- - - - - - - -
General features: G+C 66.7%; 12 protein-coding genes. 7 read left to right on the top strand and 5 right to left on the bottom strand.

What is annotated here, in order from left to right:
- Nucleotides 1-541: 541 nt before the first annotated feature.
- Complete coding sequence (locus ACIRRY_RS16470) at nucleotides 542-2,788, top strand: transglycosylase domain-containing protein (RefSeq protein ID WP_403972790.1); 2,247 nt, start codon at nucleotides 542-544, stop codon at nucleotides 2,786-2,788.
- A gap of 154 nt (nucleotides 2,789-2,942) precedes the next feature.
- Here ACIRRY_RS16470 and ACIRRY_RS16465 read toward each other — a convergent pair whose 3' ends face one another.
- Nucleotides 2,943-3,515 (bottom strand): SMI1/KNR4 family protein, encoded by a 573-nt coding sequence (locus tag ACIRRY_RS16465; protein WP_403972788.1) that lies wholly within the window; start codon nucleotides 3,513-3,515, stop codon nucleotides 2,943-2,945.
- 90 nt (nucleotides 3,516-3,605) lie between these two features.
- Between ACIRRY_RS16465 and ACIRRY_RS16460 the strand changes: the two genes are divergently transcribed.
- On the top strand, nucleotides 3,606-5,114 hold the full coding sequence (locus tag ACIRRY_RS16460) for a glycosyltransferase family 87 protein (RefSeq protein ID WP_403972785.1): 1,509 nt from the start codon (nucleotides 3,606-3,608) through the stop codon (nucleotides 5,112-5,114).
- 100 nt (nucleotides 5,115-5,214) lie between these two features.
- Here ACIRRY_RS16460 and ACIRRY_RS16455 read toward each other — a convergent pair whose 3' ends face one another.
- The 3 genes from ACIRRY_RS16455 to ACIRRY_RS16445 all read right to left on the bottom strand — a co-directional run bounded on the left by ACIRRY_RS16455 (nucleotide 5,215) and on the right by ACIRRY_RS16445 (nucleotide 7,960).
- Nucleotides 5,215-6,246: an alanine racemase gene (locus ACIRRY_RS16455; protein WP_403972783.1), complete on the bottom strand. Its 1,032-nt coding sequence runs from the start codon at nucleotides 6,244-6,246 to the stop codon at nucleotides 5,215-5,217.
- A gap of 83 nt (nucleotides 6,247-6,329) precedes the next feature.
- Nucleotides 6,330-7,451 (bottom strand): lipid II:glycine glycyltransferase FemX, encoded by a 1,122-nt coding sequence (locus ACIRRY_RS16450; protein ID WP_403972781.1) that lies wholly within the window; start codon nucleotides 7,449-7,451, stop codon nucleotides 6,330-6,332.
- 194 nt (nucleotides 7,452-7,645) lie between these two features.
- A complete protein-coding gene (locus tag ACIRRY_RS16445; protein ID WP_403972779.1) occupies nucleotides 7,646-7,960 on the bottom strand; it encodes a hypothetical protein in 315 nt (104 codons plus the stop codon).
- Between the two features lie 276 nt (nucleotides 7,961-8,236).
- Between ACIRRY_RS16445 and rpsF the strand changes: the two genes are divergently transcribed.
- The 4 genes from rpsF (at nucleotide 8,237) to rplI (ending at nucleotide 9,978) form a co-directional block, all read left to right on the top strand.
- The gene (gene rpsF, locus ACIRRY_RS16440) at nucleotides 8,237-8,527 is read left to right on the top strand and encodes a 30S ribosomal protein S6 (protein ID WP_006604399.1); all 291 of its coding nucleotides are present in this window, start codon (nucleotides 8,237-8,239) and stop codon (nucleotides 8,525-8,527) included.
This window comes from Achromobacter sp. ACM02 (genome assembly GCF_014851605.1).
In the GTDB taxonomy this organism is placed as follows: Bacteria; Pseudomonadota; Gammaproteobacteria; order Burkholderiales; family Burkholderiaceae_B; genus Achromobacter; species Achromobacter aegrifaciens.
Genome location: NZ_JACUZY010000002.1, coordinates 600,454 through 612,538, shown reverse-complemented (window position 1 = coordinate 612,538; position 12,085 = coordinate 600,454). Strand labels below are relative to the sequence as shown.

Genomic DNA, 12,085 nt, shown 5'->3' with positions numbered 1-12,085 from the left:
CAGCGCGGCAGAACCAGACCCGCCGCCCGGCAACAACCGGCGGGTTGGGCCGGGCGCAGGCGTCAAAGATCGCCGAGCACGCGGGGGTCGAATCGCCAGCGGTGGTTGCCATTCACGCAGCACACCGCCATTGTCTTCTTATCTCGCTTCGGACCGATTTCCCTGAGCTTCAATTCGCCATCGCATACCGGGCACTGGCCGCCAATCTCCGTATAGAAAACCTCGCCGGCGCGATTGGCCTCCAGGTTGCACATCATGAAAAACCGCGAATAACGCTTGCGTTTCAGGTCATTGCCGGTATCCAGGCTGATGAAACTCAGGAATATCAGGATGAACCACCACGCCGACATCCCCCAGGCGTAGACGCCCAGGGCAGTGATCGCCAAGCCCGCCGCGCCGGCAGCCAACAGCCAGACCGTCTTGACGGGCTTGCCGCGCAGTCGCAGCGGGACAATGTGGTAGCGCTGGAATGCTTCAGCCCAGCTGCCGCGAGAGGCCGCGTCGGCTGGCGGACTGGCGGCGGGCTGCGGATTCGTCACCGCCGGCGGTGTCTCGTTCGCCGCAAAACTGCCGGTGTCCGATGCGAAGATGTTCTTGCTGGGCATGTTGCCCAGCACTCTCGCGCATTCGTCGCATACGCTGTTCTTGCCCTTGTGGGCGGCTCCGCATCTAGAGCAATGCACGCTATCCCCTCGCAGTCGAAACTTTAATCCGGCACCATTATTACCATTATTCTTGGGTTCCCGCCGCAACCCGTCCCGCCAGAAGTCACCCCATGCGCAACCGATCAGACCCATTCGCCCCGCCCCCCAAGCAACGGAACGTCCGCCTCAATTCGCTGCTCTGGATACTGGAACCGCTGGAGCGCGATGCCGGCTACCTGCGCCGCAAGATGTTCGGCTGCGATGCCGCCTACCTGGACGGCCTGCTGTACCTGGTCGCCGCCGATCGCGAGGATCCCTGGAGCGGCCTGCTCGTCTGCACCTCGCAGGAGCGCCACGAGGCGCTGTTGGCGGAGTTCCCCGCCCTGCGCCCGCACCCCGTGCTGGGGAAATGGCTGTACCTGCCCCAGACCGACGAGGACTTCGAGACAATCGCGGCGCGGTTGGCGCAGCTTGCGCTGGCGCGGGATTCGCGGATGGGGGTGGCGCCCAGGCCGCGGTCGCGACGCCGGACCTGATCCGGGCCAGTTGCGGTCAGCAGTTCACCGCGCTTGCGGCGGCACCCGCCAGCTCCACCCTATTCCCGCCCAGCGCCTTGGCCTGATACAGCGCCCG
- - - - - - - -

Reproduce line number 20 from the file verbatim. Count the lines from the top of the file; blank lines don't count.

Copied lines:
- Between ACIRRY_RS16445 and rpsF the strand changes: the two genes are divergently transcribed.